Mills, Anne; Brugha, Ruairi; Hanson, Kara; McPake, Barbara.
Bulletin of the World Health Organization, Vol. 80, No. 4, April 2002
PEER-REVIEWED PERIODICAL
Peer-reviewed publications on Questia are publications containing articles which were subject to evaluation for accuracy and substance by professional peers of the article's author(s).
Financing Health Care in Sub-Saharan Africa
Ronald J. Vogel.
Greenwood Press, 1993
Emergency Medical Care in Developing Countries: Is It Worthwhile? (Policy and Practice)
Razzak, Junaid A.; Kellermann, Arthur L.
Bulletin of the World Health Organization, Vol. 80, No. 11, November 2002
PEER-REVIEWED PERIODICAL
Peer-reviewed publications on Questia are publications containing articles which were subject to evaluation for accuracy and substance by professional peers of the article's author(s).
Improving Health in Developing Countries: Building In-Country Research Capacity Is Critical to Staving off Epidemics and Finding Long-Term Solutions to Critical Health Needs
Csaszar, Michael; Lal, Bhavya.
Issues in Science and Technology, Vol. 21, No. 1, Fall 2004
Pathologies of Power: Health, Human Rights, and the New War on the Poor
Paul Farmer.
University of California Press, 2003
AIDS in Africa: A Retrospective. (Public Health Classics)
Quinn, Thomas C.
Bulletin of the World Health Organization, Vol. 79, No. 12, December 2001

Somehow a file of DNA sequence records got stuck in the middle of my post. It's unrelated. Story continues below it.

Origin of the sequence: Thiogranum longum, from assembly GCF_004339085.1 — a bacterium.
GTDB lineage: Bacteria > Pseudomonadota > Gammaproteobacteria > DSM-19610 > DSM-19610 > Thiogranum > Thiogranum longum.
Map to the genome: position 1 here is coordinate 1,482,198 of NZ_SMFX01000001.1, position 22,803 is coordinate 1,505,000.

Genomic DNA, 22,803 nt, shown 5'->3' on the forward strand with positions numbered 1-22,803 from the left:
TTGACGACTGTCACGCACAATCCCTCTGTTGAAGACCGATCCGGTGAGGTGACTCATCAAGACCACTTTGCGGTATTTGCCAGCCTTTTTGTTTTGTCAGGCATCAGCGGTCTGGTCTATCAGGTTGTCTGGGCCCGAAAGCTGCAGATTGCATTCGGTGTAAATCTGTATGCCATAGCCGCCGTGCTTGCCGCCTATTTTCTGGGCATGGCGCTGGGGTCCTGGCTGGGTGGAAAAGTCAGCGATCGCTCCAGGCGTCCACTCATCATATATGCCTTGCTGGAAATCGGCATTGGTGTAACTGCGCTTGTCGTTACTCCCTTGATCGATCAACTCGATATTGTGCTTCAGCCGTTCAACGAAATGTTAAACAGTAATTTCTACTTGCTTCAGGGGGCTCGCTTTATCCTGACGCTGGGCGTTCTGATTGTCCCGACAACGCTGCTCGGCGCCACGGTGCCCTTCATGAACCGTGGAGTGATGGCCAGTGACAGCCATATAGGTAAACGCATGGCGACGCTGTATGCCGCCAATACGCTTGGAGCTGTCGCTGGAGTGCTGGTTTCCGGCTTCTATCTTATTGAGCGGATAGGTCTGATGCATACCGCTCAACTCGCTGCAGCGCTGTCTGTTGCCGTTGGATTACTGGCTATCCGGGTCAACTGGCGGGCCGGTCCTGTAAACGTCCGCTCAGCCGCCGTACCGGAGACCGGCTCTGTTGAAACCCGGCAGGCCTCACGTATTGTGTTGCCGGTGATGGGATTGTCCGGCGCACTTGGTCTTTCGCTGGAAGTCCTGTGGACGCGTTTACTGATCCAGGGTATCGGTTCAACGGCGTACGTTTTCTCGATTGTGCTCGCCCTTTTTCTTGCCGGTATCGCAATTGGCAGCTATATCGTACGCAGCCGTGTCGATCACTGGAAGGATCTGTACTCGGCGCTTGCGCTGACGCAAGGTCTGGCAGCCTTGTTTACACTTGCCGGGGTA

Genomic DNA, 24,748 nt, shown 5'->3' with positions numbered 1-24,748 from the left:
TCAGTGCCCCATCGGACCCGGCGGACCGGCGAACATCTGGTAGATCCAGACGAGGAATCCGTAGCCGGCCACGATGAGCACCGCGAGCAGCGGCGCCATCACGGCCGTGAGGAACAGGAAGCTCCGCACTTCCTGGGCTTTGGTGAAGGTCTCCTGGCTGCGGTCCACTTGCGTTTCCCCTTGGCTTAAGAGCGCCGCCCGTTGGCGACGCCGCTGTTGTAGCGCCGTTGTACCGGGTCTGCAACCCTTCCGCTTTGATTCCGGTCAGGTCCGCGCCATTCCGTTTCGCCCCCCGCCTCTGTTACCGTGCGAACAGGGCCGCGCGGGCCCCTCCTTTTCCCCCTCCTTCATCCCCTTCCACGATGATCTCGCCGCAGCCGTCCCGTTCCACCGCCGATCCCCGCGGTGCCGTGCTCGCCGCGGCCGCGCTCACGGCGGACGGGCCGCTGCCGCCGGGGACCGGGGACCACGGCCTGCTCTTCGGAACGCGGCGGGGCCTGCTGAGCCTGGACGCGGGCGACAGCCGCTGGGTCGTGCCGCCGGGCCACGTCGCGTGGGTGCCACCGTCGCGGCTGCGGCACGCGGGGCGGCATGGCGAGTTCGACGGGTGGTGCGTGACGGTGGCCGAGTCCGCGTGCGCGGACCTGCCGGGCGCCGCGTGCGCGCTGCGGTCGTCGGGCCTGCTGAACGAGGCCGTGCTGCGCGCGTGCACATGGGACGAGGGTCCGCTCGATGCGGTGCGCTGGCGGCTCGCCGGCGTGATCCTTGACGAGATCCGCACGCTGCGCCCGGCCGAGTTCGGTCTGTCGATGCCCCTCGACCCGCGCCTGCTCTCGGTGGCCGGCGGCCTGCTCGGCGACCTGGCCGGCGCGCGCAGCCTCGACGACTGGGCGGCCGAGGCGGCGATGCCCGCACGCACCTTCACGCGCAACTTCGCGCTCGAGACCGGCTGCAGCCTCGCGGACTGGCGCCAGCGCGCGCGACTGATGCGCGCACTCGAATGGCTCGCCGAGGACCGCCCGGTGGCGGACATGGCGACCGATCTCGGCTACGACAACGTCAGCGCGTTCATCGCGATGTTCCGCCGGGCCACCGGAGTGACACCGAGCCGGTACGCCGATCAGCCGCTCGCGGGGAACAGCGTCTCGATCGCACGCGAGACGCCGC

PEER-REVIEWED PERIODICAL
Peer-reviewed publications on Questia are publications containing articles which were subject to evaluation for accuracy and substance by professional peers of the article's author(s).
Health, Food, and Nutrition in Third World Development
Pradip K. Ghosh.
Greenwood Press, 1984
Financial Challenges of Health Care Reform in Nicaragua
Costa-Fonta, Joan; Costa, Montse; Rodriguez-Monguio, Rosa; Rovira, Joan; Sanidford, Peter.
International Journal of Economic Development, Vol. 6, No. 4, October 2004
PEER-REVIEWED PERIODICAL
Peer-reviewed publications on Questia are publications containing articles which were subject to evaluation for accuracy and substance by professional peers of the article's author(s).
Injuries: The Neglected Burden in Developing Countries
Gosselin, Richard A.; Spiegel, David A.; Coughlin, Richard; Zirkle, Lewis G.
Bulletin of the World Health Organization, Vol. 87, No. 4, April 2009
PEER-REVIEWED PERIODICAL
Peer-reviewed publications on Questia are publications containing articles which were subject to evaluation for accuracy and substance by professional peers of the article's author(s).
Eradicating Malaria
Breman, Joel G.
Science Progress, Vol. 92, No. 1, Spring 2009
Looking for a topic idea? Use Questia's Topic Generator